EVEN when it’s not fruiting, the Tamarillo, or tree tomato makes an attractive foliage specimen tree.
Originally from South America it thrives in the sub tropics and grows to about 2.5 metres and can be trimmed if necessary.
Like most fruit trees they can be grown in large pots.
Popular in New Zealand, it also grows well in the Ipswich area.
The fruit come in bunches, between two and five to a bunch, starting off green and gradually colour with purple stripes, which in turn morph into a burgundy/red colour appearing oblong in shape about the size of a small tomato.
The red fruit hang down and is like having a Christmas tree in your yard with baubles.
The skin is very tough and not eaten but rather halved with the juice and seeds being scooped out, not unlike eating a passionfruit.
The fruit is picked when a little soft to touch which makes it easier to scoop out with a spoon and can be enjoyed on your morning cereal or with deserts or eaten separately.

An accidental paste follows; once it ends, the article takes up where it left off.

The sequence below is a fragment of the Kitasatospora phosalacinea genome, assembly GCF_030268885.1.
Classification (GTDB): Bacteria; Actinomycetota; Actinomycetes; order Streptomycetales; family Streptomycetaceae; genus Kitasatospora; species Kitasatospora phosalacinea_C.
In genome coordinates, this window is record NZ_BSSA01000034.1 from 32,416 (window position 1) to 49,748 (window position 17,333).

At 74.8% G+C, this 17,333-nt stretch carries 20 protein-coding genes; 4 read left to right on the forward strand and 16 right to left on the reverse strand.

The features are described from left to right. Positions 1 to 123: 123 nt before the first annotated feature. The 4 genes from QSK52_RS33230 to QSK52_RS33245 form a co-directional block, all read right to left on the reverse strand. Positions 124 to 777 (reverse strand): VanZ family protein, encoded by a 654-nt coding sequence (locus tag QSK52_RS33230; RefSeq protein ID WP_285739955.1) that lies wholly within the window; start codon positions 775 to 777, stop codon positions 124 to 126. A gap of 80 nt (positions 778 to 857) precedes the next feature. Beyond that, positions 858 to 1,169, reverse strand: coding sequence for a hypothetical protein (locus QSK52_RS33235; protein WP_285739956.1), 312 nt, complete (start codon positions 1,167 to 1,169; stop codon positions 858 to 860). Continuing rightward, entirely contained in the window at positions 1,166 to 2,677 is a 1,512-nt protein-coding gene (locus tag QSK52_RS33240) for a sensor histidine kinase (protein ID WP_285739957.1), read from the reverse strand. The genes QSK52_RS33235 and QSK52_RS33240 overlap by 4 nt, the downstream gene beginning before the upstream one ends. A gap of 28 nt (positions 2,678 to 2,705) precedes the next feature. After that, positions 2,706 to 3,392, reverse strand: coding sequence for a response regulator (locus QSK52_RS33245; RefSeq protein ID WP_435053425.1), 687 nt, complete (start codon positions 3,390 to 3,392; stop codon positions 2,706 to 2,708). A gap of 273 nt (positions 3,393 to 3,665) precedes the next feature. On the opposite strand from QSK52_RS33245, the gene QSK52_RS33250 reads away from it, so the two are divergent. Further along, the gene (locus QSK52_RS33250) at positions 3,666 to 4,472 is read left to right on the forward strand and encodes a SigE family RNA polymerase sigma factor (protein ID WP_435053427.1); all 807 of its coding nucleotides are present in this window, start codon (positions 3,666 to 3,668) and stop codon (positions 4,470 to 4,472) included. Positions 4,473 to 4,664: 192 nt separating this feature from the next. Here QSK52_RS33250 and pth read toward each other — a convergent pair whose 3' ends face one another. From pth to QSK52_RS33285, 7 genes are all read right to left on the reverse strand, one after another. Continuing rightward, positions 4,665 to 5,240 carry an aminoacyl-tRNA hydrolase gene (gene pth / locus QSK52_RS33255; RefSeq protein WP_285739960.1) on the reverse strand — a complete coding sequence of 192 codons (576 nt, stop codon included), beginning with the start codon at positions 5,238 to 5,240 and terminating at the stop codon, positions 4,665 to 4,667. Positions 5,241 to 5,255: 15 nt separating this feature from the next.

Taste is somewhere between a passionfruit and a rock melon.
Boiling in water for a minute or so, the skin peels off and one can enjoy the whole fruit or can be sliced.
The tamarillo is different than anything in the shops and can be made into a delicious jam, ideal for scones or toast. There are a number of fruiting trees that can be grown in Ipswich.
Most of the citrus trees, especially the mandarin are easy to grow while the good old mulberry, given space to grow will last for many years.
The large leaves in years gone by was a favourite food for the silk worms that kids used to keep. The tree can be cut to shape and kept small if desired.
Another fruiting tree that’s a little different is the panama berry. This small grape like fruit is red in colour and has a sweet taste.
This tree is a fast grower and can be cut back if necessary to suit the area.
It fruits continually but has a limited life span.Its leaves have a sticky consistency when touched.